At What Point Do You Consider Yourself a Coder?

Yesterday, someone at work overheard me talking about CSS and asked me whether I was a coder by trade. While I don’t consider myself a coder, it was refreshing to think that it wasn’t so far-fetched for this guy to believe that I could be a coder.

It made a bit of an impression on me so I posted the exchange on Facebook and the attention it garnered made me realize that this is a topic folks are interested in, so here’s my latest musing: at what point do you consider yourself a coder?

At what point do you consider yourself a coder?

I’m definitely a novice when it comes to html and CSS (we’re going to save the “is writing CSS/html even coding?” debate for another blog post). My limited skill lies in understanding enough of what’s written to move things around, make adjustments and copy and paste things in the correct spot. I do a lot of Googling to figure out what I’m doing and fix things when I break something.

While many developers (I’m going to use these terms interchangeably in this blog post just to switch some of my wording up but do note that there is a difference between coders, developers and engineers) go the university route and get an academic education in coding, many simply learn to code by looking things up online and playing around until they get it right. Which brings me right back around to my initial question: at which point will I have become a coder?

Will that be once I’m able to build an elegant website from scratch? Once I’m good enough to get freelance development work on the side just for fun? Once I’m employed as a designer or front-end engineer?

Let’s hear it. What do you think?

Have I Found the Quirkiest Spa in California?

Technically… Matt found it. He surprised me with a spa day, but you’re going to love the story (and the pictures!).

The Osmosis Day Spa Sanctuary up in Freestone (near Napa) offers a very unusual treatment: a cedar enzyme bath! You change into a robe and relax in a meditation room where your bath specialist serves you green tea, and then you’re walked back into a room with what kind of looks like a big sand box (I love some of the comedic aspects of this story and play them up, but don’t let the monkeying around fool you — this place is amazing!).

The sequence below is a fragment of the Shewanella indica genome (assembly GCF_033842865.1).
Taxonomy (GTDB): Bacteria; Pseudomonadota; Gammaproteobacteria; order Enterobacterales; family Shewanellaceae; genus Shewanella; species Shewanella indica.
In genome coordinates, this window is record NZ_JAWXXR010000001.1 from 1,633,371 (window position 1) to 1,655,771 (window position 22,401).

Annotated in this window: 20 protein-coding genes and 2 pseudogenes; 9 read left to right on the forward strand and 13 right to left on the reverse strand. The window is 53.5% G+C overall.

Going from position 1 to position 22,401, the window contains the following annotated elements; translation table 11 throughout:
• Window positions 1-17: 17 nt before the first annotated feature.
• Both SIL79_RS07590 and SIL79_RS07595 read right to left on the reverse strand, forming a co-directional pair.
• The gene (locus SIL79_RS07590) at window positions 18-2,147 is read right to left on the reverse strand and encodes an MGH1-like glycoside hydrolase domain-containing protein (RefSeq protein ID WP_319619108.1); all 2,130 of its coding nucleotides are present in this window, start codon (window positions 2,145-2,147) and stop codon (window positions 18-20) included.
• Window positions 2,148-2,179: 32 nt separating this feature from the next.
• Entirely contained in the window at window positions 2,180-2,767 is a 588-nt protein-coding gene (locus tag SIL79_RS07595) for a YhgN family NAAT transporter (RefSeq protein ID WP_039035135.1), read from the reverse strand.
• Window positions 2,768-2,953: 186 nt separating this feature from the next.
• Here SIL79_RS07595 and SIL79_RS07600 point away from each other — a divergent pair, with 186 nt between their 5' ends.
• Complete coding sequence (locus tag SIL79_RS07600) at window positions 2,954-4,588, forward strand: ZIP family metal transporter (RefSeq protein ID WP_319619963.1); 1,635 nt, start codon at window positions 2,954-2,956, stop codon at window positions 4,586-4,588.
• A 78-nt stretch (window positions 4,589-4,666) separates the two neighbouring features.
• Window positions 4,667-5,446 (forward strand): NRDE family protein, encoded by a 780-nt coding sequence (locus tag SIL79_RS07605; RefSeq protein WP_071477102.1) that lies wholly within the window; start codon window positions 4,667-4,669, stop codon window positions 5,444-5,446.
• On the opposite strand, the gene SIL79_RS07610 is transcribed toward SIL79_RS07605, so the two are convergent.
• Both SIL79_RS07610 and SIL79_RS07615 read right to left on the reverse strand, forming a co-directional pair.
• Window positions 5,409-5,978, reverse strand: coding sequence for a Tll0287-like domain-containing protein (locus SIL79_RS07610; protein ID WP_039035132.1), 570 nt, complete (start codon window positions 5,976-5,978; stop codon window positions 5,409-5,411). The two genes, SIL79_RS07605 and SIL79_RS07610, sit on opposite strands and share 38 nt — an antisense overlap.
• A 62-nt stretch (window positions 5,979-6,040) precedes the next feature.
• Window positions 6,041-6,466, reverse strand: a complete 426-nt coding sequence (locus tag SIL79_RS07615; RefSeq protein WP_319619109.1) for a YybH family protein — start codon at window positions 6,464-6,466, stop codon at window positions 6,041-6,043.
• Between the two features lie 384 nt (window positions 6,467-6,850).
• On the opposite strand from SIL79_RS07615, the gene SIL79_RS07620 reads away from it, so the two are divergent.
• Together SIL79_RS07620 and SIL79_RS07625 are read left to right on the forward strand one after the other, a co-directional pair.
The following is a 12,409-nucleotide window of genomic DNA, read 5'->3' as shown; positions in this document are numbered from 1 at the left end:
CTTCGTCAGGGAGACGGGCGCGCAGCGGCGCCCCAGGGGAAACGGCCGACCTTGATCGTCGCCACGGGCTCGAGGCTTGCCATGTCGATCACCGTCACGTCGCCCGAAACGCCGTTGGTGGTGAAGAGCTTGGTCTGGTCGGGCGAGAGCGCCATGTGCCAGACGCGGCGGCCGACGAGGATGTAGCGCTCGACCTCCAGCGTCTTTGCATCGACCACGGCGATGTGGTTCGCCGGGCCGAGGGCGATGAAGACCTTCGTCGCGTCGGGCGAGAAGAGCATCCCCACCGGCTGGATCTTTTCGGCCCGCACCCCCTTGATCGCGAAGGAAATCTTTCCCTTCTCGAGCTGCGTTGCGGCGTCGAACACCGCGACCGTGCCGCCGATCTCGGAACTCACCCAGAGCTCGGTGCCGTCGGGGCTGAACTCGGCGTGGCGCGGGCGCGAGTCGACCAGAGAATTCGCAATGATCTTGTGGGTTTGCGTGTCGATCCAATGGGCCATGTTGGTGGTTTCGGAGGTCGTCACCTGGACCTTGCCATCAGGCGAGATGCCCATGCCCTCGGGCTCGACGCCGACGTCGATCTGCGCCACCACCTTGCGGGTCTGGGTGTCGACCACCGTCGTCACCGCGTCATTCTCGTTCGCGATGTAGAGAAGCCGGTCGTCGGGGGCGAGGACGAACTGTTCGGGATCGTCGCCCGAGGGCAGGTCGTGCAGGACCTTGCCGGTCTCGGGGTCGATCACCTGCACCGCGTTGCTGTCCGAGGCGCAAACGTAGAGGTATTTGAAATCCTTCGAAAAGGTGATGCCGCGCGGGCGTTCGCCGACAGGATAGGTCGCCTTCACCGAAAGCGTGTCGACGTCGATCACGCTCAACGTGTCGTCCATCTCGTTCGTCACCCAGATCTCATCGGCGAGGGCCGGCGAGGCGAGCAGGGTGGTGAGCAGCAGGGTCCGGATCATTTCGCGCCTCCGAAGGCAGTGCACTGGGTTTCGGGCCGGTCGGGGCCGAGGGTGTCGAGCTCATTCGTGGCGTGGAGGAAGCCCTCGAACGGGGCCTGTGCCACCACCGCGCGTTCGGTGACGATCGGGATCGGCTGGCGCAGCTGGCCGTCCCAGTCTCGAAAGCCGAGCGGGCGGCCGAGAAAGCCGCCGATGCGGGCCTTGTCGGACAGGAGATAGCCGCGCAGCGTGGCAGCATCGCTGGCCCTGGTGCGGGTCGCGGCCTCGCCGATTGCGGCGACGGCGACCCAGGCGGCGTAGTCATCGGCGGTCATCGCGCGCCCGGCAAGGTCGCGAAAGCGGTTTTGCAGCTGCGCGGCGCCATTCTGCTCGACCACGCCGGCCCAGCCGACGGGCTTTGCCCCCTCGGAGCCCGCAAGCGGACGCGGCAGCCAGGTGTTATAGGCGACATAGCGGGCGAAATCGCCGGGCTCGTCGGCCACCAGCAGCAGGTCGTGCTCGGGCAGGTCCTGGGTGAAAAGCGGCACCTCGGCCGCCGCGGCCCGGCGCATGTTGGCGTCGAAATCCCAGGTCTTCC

So, back to the story. We walk into a room with a (very nice) “sandbox” where our specialist has literally taken a shovel and dug two holes – one for Matt and one for me – which kind of look like reclining chairs.

Then she lets us know to unrobe and hop on in.

We look at each other, and then at her. And I ask if folks usually just kind of strip down and climb on in. She was great – she acted like it was no big deal, and we stripped down and clambered up into the box (my guess is that it must have been hilarious to watch because we were NOT graceful about it).

And then the best part: she covered us in the fermented cedar mulch which was kind of like a blanket of stinky, itchy wood chips. But they were warm, very warm. It was like being enveloped in a delicious cocoon, and our bath specialist came by every 5 minutes to wash our faces with a cold wash cloth which felt amazing since the cedar mulch can reach a temperature of 120 to 140 degrees fahrenheit (oh and a water cup with a fancy metal straw our specialist would hold up to our faces so we could rehydrate)!

And once our 20 minutes were up, she helped us climb out of the bath, led us outside, and gave us brushes to get the mulch off of our bodies. They kind of looked like pony brushes – you know, the ones kids use to brush the ponies at pony camp – except that this time WE were the ponies 🙂

Then we showered the last of the cedar mulch off and glided up the stairs to our massage, which was lovely as well.

And now, for the pictures!

(Sadly, WordPress seems to have instituted a cap on images, so I was unable to upload my photos. You can check them out here though!)

The Mormon Temple in Oahu

One of our very first stops was the temple of the Church of Latter Day Saints in Laie. I was a little surprised when Matt said it was one of the things he really wanted to see in Oahu, but it was beautiful (and everyone was incredibly friendly)! DSC01737 DSC01728DSC01732 DSC01739  DSC01738  DSC01742 DSC01748 DSC01751 DSC01752 DSC01754 DSC01755 DSC01764 DSC01779 DSC01782 DSC01785 DSC01789 DSC01790DSC01793